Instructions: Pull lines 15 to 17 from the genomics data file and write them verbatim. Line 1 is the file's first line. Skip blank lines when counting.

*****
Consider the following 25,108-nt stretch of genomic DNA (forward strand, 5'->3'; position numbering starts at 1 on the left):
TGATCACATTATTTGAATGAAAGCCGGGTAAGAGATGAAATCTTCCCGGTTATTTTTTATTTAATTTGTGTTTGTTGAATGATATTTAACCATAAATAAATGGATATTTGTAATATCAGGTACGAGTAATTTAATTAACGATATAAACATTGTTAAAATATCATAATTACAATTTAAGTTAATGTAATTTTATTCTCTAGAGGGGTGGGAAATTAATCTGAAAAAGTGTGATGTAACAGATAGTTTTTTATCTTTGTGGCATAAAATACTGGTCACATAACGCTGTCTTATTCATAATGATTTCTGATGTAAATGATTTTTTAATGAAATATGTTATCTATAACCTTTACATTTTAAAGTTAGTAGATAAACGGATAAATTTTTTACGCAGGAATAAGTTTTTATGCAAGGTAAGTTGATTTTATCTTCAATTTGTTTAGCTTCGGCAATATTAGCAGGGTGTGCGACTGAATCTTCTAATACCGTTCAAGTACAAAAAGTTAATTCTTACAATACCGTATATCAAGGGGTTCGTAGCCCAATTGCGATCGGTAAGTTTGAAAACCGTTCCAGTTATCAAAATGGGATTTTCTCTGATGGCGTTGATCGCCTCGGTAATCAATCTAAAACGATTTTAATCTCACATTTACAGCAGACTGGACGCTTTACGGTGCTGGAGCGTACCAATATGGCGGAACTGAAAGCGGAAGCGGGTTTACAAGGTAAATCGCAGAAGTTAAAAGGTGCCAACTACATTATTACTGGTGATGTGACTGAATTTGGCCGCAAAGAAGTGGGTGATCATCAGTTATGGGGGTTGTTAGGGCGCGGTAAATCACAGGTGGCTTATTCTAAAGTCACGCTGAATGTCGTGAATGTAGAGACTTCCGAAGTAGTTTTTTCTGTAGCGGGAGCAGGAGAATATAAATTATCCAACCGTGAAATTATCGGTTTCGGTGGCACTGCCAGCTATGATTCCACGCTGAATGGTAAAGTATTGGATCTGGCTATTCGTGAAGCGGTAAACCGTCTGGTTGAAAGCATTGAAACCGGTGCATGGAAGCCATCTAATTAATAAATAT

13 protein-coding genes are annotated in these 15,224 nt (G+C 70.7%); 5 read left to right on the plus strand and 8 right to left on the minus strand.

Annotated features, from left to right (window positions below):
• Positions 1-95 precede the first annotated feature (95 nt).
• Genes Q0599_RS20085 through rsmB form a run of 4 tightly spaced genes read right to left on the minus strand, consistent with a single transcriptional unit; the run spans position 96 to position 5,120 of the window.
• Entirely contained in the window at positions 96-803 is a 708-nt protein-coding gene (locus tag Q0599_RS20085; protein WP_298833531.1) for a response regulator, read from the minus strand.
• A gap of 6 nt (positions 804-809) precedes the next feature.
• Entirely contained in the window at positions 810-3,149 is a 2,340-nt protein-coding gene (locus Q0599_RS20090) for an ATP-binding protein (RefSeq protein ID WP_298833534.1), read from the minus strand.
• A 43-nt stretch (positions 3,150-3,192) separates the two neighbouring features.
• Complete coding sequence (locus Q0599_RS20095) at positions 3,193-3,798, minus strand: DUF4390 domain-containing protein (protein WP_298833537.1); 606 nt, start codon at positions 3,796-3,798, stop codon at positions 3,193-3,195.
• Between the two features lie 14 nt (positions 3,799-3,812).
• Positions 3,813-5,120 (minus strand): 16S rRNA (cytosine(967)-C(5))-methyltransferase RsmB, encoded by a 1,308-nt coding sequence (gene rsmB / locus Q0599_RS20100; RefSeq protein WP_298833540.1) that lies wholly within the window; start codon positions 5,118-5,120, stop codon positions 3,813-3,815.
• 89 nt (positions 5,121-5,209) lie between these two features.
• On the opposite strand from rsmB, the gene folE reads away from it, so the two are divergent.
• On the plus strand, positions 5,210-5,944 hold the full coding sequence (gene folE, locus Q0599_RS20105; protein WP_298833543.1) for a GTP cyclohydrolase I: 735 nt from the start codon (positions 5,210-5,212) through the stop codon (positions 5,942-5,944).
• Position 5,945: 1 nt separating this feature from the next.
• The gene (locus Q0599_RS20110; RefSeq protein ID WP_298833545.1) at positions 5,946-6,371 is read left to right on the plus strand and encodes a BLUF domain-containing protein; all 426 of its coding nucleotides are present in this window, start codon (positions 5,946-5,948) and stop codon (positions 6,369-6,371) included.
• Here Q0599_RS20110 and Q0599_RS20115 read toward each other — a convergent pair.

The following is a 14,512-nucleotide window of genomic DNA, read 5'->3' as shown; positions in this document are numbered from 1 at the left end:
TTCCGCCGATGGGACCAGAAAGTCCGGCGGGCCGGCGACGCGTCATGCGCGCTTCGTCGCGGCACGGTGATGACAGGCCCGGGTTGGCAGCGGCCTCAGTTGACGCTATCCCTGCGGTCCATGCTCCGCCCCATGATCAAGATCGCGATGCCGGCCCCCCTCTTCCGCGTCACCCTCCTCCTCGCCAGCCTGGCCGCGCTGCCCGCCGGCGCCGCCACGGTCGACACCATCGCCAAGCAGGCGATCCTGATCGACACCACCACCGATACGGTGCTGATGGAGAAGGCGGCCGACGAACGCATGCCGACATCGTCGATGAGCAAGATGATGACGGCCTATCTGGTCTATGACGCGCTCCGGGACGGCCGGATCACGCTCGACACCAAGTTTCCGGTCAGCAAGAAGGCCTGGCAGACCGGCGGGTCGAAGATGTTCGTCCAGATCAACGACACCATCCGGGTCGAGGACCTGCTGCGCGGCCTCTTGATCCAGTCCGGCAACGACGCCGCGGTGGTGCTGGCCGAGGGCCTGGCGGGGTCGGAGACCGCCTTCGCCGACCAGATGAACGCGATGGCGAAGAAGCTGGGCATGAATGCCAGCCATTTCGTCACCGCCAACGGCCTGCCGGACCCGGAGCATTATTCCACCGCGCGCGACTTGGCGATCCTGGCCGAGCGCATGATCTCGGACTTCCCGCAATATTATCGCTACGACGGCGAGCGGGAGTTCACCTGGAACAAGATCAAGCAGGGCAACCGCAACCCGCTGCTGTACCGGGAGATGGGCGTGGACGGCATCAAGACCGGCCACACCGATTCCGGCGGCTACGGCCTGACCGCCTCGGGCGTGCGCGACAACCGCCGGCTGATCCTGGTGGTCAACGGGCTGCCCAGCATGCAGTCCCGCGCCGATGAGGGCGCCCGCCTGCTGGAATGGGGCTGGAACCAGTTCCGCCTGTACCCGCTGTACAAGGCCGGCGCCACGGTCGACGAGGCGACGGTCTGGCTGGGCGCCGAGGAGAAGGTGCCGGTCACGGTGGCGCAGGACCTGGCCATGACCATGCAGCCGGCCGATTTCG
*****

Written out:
• On the opposite strand from rsmB, the gene folE reads away from it, so the two are divergent.
• On the plus strand, positions 5,210-5,944 hold the full coding sequence (gene folE, locus Q0599_RS20105; protein WP_298833543.1) for a GTP cyclohydrolase I: 735 nt from the start codon (positions 5,210-5,212) through the stop codon (positions 5,942-5,944).
• Position 5,945: 1 nt separating this feature from the next.